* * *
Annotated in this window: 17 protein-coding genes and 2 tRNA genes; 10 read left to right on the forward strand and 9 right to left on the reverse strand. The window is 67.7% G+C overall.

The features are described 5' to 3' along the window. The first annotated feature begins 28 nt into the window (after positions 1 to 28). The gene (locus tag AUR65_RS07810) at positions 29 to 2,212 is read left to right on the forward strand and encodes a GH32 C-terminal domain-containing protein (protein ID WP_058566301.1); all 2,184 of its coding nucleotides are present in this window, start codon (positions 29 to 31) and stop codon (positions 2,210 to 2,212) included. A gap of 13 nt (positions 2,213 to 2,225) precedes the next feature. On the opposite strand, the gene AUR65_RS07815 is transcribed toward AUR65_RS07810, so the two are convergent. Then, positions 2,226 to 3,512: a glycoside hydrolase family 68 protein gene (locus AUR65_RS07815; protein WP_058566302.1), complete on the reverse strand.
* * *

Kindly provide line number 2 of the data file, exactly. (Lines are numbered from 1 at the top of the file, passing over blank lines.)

The features are described 5' to 3' along the window. The first annotated feature begins 28 nt into the window (after positions 1 to 28). The gene (locus tag AUR65_RS07810) at positions 29 to 2,212 is read left to right on the forward strand and encodes a GH32 C-terminal domain-containing protein (protein ID WP_058566301.1); all 2,184 of its coding nucleotides are present in this window, start codon (positions 29 to 31) and stop codon (positions 2,210 to 2,212) included. A gap of 13 nt (positions 2,213 to 2,225) precedes the next feature. On the opposite strand, the gene AUR65_RS07815 is transcribed toward AUR65_RS07810, so the two are convergent. Then, positions 2,226 to 3,512: a glycoside hydrolase family 68 protein gene (locus AUR65_RS07815; protein WP_058566302.1), complete on the reverse strand.